Smile! It’s National Smile Month!

I’m trying to get hold of some of these funky toothbrushes for you because they look so fun! And if you have kids, you could even stick one of the smiles onto your bathroom mirror to remind them of how important is it to brush well for sparkly clean teeth!

The campaign’s key messages are to brush your teeth for two minutes twice a day with a fluoride toothpaste, cut down on how often you have sugary foods and drinks, and visit your dentist regularly, as often as they recommend. Now I don’t know about you, but the last one doesn’t sound too good to me! Especially after the umpteen traumatic experiences I’ve had in the dentist chair.

I especially remember one time when I was 15 and I was getting some pain in my wisdom teeth. The dentist did an x-ray and checked my teeth and told me I would need to have my wisdom teeth removed. My immediate response was “No way!” I had never had any teeth removed or any fillings before (and still haven’t to this day, touch wood!) and the thought was absolutely terrifying. I decided I would talk to my dad first before making another appointment.

Now my dad is a GP, so he doesn’t know much about dental stuff, but he is the only one I totally trust so if he were to say do it, I would! But this is what he actually said “Unless you are in excruciating pain, don’t have any teeth removed!” And I liked it! So I decided to continue having check-ups with the dentist but I didn’t let them touch my wisdom teeth. Lo and behold, within a few days the pain had disappeared and I am so glad I followed my dad’s advice.

But what has now happened is that I don’t trust dentists anymore and I am very on guard when I visit them, especially now that I don’t qualify for free NHS care*, because I feel like they just want my money. And that unfortunately is one of the downsides of private practice. And in this country it seems like the dental practice is unregulated because prices seem to vary all over the place! In fact, I was just reading a recent article in the Telegraph newspaper which was quoting research done by WhatClinic.com saying how the cost of a basic check-up is £67 in a Stratford-upon-Avon dental surgery, but only £15 in Bradford, while teeth whitening costs £600 in London, but just £163 in Portsmouth! To me, those are insane differences! It’s like they’re just making up numbers on the spot!**

The one I go to in Milton Keynes is closer to the NHS prices so I plan to stick with them, but if you’re looking for a dentist I would highly recommend shopping around.

But coming back to my traumatic experience, I have also found myself becoming nervous when I do go to the dentist because who knows what procedure they’ll decide I should have next! I care very much about my teeth and take excellent care of them, and because of that I’m not up for doing any old procedure willy nilly! I bet you don’t look forward to the dental chair either, right?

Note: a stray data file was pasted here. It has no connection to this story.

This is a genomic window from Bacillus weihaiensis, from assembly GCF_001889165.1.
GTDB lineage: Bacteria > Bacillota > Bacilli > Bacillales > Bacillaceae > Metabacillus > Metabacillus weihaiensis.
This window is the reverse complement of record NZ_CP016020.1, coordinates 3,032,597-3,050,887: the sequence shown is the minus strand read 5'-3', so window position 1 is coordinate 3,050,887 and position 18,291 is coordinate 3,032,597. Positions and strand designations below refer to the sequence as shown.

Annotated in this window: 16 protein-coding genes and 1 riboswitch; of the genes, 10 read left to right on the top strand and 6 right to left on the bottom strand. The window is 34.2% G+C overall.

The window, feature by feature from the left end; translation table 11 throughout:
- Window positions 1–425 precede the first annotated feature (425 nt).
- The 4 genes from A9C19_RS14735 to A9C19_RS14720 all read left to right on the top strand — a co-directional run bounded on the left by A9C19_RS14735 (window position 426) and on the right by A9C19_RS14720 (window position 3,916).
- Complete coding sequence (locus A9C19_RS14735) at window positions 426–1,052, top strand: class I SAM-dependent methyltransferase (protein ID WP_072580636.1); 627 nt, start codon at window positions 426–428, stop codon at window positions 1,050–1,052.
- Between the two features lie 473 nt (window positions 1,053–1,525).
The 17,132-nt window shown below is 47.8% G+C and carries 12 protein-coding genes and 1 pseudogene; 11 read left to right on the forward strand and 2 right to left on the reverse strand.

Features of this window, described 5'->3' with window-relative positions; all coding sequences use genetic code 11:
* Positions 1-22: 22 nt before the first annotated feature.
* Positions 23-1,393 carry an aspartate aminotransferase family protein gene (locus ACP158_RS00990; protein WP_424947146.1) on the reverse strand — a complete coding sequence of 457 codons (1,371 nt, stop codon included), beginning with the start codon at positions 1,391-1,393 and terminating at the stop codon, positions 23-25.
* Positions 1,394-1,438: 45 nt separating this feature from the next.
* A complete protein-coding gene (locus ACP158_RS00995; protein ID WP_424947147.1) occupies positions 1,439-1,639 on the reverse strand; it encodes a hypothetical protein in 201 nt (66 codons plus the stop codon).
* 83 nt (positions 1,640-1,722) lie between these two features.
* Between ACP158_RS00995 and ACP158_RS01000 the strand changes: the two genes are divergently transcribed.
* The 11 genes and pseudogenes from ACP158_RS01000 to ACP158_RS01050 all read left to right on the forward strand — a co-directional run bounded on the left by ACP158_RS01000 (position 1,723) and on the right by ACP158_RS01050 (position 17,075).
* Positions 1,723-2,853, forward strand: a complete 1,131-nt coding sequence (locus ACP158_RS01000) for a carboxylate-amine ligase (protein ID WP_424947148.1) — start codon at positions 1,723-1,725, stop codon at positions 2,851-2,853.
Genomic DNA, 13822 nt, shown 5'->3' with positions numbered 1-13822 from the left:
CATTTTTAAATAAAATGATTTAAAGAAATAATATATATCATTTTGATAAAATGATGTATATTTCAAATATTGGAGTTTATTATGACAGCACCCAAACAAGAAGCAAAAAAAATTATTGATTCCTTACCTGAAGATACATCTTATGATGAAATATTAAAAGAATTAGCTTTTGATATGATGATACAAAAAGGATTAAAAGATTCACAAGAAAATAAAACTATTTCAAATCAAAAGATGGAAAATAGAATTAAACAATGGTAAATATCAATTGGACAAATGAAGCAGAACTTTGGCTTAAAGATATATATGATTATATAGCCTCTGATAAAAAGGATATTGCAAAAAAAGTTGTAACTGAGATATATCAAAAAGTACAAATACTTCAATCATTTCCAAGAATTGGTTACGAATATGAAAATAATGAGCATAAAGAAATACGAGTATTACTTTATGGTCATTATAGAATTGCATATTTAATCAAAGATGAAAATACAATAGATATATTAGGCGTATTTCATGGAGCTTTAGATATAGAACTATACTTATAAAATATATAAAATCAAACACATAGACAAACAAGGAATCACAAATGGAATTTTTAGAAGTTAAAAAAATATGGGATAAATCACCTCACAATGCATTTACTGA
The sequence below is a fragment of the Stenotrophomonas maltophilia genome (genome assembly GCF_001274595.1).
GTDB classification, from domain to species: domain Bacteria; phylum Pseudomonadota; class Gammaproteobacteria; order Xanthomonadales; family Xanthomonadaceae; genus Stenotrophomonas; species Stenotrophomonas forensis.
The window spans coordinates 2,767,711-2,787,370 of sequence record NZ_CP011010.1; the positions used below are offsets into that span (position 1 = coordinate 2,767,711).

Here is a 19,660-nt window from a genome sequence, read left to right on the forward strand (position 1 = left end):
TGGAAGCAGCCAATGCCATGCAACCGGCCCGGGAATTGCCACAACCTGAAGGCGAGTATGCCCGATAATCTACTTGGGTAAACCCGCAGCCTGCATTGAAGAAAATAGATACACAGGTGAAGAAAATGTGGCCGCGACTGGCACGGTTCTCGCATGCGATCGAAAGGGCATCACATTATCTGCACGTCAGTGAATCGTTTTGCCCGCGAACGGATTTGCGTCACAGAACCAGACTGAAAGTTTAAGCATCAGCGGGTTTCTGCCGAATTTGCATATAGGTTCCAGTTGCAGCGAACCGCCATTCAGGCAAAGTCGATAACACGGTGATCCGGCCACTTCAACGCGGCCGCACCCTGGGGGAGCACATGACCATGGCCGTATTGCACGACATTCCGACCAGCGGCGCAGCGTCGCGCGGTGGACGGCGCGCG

Well, I’m going to share a few things I do when I go that makes the whole experience a little less scary, and perhaps these might help you too.

  1. Pick a dentist with a sense of humor  – my current dentist is amazing because he is so out-going and scatty yet really good at his job! In fact, I remember quite a recent story where I went to another dentist in London out of sheer laziness, who decided I needed a filling. My immediate response was “You’re kidding, right?” I’ve never had a filling and I wasn’t about to start now. But she was very pushy, including offering me a discount to do it there and then, and insisted I needed it, yet she hadn’t even done an x-ray! So I left and said no thanks. I then scheduled an appointment with my regular dentist in Milton Keynes but told him nothing of this ridiculous visit in London. He did an x-ray, checked my teeth, cleaned them and then told me “You’re good to go!” I said “Don’t I need a filling?” He said “Nope.” I KNEW it! So the next point is…
  2. Pick a dentist who is good at their job and recommended by family & friends!
  3. The first appointment will just be a basic check up – no procedures, needles or anything of the sort – so it will be quick and pain free and if they suggest you might need something, don’t let them do it in that first appointment. Book another one and get a second opinion. Yes, I now treat dentists like lawyers!
  4. Take someone with you that makes you happy. I used to always take my mum, but I don’t anymore because my dentist is awesome!
  5. Take some music if you think it might help you relax – you can do this off your phone, I wouldn’t recommend a boom box ;)

* You can get free NHS dental care if you’re on benefits, pregnant or if you’re under 18, and God forbid, all three!

** Thank God, NHS prices are controlled. As of April 2013, the cost of NHS dental treatments were categorised into three bands. Band one is the cheapest, at £18, which covers mouth and teeth examination, diagnosis, and advice. Band two costs £49, and you will get all of the procedures included in band one, plus treatments such as fillings, root canal work and tooth extraction. Band three costs £214, and covers everything listed in the first two bands, as well as crowns, dentures and bridges.